On the whole, I tried to keep the tone of the language as cool and calm as I could, because I was really in very heated territory. It was necessary for me to drain away any sense of melodrama. The gender issue in South Africa, issues of sexuality, male sexuality, and all the connotations there, are probably even more controversial than AIDS. They are not easy issues to deal with, to explore, let alone talk about rationally. Africa is socially conservative: historically, culturally, and as a legacy of colonialism. We think the colonial legacy was liberal, but it was not. What was left behind in both Francophone Africa and the whole British empire was the worst Victorian kind of prudery you can find. It was everything that educated English colonists would read and wouldn’t allow their subjects to read, because they were scared it would corrupt their minds and mentality. And that has become an established fact in our universities, in the educational discourse. And then you have religion, juxtaposed with all of that. I remember, when I was the head of the Children’s Fund, traveling with Mandela in rural areas... We had urged him – and he took the challenge – to go out and start speaking about the real reason that AIDS is prevalent in our country: unsafe sex. Mandela was speaking in areas where he’s like a god! One man stood up and said: Madiba – which is his clan name – we love you and respect you, but if you don’t stop talking about sex now, we will ask our women all to leave this hall! But he’s a very good diplomat. He said, ‘Well okay, if you like, I’ll speak to the women on their own!’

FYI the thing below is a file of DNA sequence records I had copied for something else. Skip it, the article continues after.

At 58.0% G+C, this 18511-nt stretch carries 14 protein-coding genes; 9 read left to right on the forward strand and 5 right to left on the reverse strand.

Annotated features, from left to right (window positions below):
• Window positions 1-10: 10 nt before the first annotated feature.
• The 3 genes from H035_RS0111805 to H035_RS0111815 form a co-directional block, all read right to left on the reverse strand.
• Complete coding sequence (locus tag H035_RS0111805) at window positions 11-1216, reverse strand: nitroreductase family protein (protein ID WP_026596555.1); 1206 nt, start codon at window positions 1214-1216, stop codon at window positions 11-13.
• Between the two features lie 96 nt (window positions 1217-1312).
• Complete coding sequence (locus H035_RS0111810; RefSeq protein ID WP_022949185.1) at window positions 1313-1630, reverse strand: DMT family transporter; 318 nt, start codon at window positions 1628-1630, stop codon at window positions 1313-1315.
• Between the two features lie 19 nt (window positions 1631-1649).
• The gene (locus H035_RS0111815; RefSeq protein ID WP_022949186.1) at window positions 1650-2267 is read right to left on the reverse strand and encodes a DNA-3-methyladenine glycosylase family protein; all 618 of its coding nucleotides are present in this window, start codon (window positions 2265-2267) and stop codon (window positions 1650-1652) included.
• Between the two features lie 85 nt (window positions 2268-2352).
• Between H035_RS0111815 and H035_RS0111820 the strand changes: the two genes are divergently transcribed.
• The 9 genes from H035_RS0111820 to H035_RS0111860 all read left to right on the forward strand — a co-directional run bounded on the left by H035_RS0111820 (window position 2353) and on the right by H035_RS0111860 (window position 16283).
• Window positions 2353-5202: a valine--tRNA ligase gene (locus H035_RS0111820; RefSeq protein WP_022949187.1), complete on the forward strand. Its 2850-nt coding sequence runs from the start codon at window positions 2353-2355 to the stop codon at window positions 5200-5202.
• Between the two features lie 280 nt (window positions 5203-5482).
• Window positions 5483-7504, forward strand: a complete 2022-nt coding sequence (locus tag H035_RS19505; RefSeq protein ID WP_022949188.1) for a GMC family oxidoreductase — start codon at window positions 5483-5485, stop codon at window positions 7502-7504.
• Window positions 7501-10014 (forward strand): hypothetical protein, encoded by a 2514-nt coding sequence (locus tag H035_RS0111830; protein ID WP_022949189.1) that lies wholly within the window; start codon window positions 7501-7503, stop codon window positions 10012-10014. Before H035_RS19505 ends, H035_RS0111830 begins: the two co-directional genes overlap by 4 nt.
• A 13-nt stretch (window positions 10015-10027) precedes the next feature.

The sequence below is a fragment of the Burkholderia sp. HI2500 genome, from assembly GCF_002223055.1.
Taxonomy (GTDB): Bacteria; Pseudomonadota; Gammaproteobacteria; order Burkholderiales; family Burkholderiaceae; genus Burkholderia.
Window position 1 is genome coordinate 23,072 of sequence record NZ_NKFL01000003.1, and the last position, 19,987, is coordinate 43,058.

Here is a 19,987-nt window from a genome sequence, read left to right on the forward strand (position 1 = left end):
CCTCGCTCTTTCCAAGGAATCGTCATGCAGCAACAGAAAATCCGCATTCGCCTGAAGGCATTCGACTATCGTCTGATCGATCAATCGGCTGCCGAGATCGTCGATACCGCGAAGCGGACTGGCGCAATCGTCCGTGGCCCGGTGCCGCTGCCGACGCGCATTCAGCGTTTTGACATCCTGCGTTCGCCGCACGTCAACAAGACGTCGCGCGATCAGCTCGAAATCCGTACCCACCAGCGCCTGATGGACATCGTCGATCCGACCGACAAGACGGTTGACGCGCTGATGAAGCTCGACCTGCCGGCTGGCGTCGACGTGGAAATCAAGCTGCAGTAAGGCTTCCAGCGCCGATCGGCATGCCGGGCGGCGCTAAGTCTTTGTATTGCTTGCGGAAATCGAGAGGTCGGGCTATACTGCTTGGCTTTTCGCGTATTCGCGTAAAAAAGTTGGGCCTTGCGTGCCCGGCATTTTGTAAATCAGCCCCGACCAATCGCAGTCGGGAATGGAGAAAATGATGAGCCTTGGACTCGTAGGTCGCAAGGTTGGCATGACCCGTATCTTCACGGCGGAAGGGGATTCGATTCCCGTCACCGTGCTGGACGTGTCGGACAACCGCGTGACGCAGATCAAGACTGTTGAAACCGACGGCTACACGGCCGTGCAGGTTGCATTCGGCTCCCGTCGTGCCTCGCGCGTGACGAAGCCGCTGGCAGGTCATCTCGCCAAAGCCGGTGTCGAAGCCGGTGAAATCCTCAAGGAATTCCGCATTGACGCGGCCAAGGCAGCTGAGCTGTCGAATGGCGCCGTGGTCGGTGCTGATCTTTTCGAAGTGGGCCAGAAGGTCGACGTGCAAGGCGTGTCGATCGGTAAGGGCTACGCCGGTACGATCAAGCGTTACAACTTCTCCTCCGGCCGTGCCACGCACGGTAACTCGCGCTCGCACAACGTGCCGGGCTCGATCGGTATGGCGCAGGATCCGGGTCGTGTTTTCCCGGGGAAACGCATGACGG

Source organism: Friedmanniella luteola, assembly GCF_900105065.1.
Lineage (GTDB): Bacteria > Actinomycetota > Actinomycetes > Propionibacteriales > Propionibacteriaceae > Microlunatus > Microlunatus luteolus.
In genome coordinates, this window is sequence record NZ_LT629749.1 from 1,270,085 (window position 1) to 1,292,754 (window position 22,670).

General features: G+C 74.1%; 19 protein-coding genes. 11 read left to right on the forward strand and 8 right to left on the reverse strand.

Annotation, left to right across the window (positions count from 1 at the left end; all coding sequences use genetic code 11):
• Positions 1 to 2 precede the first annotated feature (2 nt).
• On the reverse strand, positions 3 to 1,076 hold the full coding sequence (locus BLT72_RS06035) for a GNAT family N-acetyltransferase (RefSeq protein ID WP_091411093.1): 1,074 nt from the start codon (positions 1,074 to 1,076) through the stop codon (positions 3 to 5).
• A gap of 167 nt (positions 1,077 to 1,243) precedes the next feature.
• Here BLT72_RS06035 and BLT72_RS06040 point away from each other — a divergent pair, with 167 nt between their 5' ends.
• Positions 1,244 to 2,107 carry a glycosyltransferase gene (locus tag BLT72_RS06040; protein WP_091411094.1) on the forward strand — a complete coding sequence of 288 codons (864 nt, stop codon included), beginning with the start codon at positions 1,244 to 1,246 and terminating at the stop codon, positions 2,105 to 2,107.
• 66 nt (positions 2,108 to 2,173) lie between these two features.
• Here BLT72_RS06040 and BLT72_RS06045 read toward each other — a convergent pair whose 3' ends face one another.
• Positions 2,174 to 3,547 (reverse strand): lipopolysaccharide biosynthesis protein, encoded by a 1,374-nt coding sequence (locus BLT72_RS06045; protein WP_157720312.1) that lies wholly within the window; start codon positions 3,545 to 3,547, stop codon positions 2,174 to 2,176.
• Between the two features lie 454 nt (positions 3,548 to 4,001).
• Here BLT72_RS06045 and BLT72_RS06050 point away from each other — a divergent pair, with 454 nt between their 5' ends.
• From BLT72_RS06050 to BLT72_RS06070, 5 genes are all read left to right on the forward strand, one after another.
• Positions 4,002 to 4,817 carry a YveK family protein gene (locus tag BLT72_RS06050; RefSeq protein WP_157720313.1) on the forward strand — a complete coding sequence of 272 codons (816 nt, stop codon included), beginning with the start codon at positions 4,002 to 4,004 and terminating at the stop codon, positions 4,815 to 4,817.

Fellow African writers have even said to me, ‘We think you went a little overboard on this one.’ That’s the kind of response you get. Sex? Speak about it among men, with the boys, or over a beer, or with a brandy – that’s fine. But don’t put it in a book and try and make a kind of literary virtue out of it.


SK — What was your relationship, as a writer – and a man – to the character of Lydia?